The celery test goes something like this, to paraphrase Sinek. People will tell you many things are good to try in your business. Some will say, “You should get M&M’s in your business; everyone likes those.” Others will say, “Oreos! Success lies with Oreos.” Still others will say, “Celery! That’s the way to attract customers.” You could go to the store and buy Oreos, M&M’s and celery. Would someone looking at your shopping cart know why you are in business? That, of course, will depend on your “why” statement. If your “why” consists of being all things to all people—which is not sustainable or desirable—then this might work. But if your “why” is to provide healthy snacks, the Oreos and M&M’s would make no sense. If, however, you walk by with celery and granola bars, anyone who peeks into your grocery cart knows healthy food is important to you.

I’ve applied this test as an individual with liberating results. When I’m asked to volunteer for a nonprofit or take on paid projects, I evaluate them through the filter of my “why.” Will this project encourage people to overcome challenges? If so, then great; I’ll consider it. If not, I can say no with confidence that I’m making the right decision for me.

After you’ve discovered your “why,” apply the celery test the next time you’re asked to do something. You’ll know right away if the task doesn’t fit with your skills and interests and can say no with confidence.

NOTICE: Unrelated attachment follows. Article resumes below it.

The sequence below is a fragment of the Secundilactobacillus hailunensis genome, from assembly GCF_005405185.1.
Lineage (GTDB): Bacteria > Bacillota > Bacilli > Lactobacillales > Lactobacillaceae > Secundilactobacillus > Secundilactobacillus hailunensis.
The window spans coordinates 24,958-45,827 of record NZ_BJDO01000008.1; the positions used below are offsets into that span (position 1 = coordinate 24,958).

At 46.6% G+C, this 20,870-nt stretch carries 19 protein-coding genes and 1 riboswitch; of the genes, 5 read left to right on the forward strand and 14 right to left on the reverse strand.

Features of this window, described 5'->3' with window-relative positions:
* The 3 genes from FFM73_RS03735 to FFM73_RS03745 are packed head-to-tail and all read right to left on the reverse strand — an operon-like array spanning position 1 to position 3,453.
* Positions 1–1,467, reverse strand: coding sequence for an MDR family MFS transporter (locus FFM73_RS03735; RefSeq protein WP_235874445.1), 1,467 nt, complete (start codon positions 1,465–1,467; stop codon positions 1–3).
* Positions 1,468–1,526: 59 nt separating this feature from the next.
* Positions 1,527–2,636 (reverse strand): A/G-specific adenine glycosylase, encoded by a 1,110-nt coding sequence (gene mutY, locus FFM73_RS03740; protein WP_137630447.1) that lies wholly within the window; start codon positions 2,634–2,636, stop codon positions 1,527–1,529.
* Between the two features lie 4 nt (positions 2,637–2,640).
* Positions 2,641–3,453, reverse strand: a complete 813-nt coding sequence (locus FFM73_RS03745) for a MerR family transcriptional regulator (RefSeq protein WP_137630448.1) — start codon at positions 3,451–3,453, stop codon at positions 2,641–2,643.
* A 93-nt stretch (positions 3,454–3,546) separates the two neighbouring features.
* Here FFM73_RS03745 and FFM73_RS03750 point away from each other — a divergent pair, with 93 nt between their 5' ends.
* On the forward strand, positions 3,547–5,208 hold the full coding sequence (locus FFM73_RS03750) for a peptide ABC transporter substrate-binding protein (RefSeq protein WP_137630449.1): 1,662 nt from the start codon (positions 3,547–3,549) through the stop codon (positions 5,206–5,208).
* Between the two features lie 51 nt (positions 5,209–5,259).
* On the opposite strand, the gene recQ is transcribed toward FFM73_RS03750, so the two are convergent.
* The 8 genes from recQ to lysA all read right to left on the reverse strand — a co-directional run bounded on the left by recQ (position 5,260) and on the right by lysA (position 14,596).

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How to Develop a “Why” Statement

Katie Corbett holds the book, "Start With Why"

By Katie Corbett

Ever had one of those days when you ask yourself, “Why am I doing this?” On a microscale, it can be productive to evaluate the purpose for certain practices such as job hunting methods, interviewing techniques, and wording used on a résumé. If you find yourself questioning your vocational goals on a grand and frequent scale, however, development of a “why” statement, or purpose statement, can bring clarity, help you find like-minded people and provide vigor and steadfastness during times of uncertainty.

The book, “Start with Why,” by Simon Sinek, along with the “Start with Why Podcast,” outlines how to develop a statement of purpose. Complete the sentence: My purpose is to _____________, so that __________. For example, my “why” is to encourage people to overcome challenges, so that they can find happiness and fulfillment in their lives. This is why I’m a career coach, and this is why I’m writing this blog. I believe both these pursuits give me a tangible outlet for my purpose.

It’s important to note that developing your purpose statement isn’t going to happen overnight. When it comes to purposeful accomplishment, the motivations for our behaviors originate in the emotional portion of the brain. This region is not part of the rational area responsible for language and can therefore make it difficult for us to discover and process why we do what we do. Take a few days to think about your reasons and motivations. Talk it over with a friend to help you find the right words to express your “why.” It’s worth taking the time and being thorough in your search.

This process can assist individuals and businesses alike. In his book, Sinek explains how developing a “why” statement helped Apple remain on top of the technology world. Wal-Mart isn’t what it used to be because it hasn’t consistently stuck with its “why.” TiVo completely failed because it’s founders and advertisers didn’t discover and use its “why” to attract ideal customers. I won’t go into specifics here, but let’s just say that success and developing a strong and clear “why” can mean the difference between succeeding against all odds or failing miserably. Read the book for more details, and get working on your “why” statement. When times of uncertainty hit, you’ll be the one who knows why you get up in the morning. Won’t that be a great feeling?